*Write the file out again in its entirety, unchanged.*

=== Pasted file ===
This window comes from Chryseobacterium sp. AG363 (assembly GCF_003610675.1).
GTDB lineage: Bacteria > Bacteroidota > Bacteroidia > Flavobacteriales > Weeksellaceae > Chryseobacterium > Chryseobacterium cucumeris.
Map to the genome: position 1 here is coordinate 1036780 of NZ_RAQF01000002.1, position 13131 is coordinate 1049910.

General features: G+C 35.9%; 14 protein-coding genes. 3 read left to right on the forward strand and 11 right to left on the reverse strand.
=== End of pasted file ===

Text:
This window comes from Chryseobacterium sp. AG363 (assembly GCF_003610675.1).
GTDB lineage: Bacteria > Bacteroidota > Bacteroidia > Flavobacteriales > Weeksellaceae > Chryseobacterium > Chryseobacterium cucumeris.
Map to the genome: position 1 here is coordinate 1036780 of NZ_RAQF01000002.1, position 13131 is coordinate 1049910.

General features: G+C 35.9%; 14 protein-coding genes. 3 read left to right on the forward strand and 11 right to left on the reverse strand.